However, there are also a few behaviors that instructors should avoid. First, for an anxious kid, the worst thing to happen in a classroom is being cold-called. That is because when a teacher cold-calls a student, they would have gotten called to speak when they might not have felt comfortable doing it. However, you should not ignore a child that is nervous, even if you think that it is doing them a favor by not making them participate. This is because if you do ignore them, it makes them feel invisible, or like no one notices them, or like they are not a part of the class. Additionally, you should not make a big deal about a student speaking in class to the entire classroom, but it is good to send a private message to the student about your pleasure with them engaging. Lastly, you should never force conversation or participation out of a student, but you can encourage it. 

Additionally, participation points can be either good or bad, depending on the student. For some kids, participation points are helpful because it gives them motivation that is greater than their anxiety. However, for others, it is very stressful, because it pretty much forces them to speak against their will. It’s helpful to run a poll at the beginning of the semester to gather students’ thoughts on this subject, and personalize teaching to the specific group of kids and what makes them tick.

To conclude, many teachers are unsure how to handle students with anxiety who do not openly want to participate. They might be inclined to either ignore students who seem anxious thinking they are helping, or try the opposite: forcing them into participating in a specific way. However, if these teachers are aware of how to make kids feel more comfortable, then both the student and the teacher can be happier and more relaxed, and the student will be able to contribute more to the discussion. This is a benefit to kids and instructors alike, as well as other kids in the class, as if everyone is comfortable, then we can create a tighter-knit community.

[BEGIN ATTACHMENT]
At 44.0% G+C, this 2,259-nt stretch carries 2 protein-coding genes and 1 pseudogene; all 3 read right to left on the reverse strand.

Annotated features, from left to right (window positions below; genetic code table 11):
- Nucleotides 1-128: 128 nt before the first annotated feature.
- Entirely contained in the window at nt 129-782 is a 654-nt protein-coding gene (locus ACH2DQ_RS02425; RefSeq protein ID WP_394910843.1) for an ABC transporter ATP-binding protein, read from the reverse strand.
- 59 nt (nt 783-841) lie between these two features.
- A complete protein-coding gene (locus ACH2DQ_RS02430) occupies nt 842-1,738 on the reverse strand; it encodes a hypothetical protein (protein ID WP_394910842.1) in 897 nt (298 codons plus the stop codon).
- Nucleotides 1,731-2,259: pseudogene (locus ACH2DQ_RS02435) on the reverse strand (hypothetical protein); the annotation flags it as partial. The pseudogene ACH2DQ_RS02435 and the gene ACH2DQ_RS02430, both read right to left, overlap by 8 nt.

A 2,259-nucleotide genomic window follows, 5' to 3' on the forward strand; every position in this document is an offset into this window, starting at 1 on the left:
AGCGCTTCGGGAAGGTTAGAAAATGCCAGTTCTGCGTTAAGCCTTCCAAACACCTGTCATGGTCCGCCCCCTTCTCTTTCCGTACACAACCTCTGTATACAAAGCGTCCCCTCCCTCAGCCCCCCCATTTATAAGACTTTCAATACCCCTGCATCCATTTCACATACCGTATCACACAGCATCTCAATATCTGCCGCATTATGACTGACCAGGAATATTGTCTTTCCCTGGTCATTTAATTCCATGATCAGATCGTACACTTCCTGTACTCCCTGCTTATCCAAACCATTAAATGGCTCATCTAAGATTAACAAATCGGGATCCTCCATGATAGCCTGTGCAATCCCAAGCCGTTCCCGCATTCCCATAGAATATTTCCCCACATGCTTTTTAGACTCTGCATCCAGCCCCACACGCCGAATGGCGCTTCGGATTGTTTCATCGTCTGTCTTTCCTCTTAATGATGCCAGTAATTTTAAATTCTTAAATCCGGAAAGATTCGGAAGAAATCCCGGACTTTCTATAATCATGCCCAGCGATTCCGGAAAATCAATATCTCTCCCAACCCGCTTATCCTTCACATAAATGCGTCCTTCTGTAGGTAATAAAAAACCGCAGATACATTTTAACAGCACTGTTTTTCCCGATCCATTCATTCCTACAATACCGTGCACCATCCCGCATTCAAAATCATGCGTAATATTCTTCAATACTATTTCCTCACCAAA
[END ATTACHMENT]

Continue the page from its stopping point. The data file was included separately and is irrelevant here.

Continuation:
A Perspective of Selective Mutism

My experience as the brother of Someone with Selective Mutism

As the brother of my selectively mute sister, I spend a lot of time with her. In doing so, I have noticed that there are truly two sides of her. There is an extremely loud and extremely quiet side (and a little bit in the middle on occasion). It is very strange to watch. At home, around people she has known her entire life, she is the loudest one in the room, by far. She expresses pretty much anything that she is thinking, and clearly feels comfortable doing it. Yet when we walk out the door, something changes and suddenly even when she should speak, it’s much more difficult for her, even if she has known the person for a while. This is really interesting to watch, and it shows just how extreme selective mutism can be, even in an average case of it.

Advice to families and friends of those with selective mutism

As for the family and friends of people with selective mutism, there are a few ways that you can help. One thing is to set an example to whoever has selective mutism – for example, just start talking to somebody in front of them, showing them that it really is not so bad or scary. Do not try to force them to talk, or walk them right up to somebody – let them learn by example. In fact, if you try to force them, they will likely just freeze and say nothing, making the situation worse if anything. I would say that it is not good to look at the situation like a condition or disorder, but rather as a skill which is not developed – and it is partly your job to help develop that skill. Again, example is a great starting place for this.

So, to summarize:


  • Set an example in front of them
  • Look at it in a positive way, as a learning opportunity
  • Try to figure out what is causing the selective mutism (fear of the person, fear of the outcome of talking to anybody, not knowing what to say, etc.) and try to help eliminate the cause(s).
  • Learn more about selective mutism, it can help both you and the person with it – to get you started, we have some links!


  • Try to force speech
  • Leave it be and hope they start talking on their own
  • Look at the situation like a condition or disorder or something similar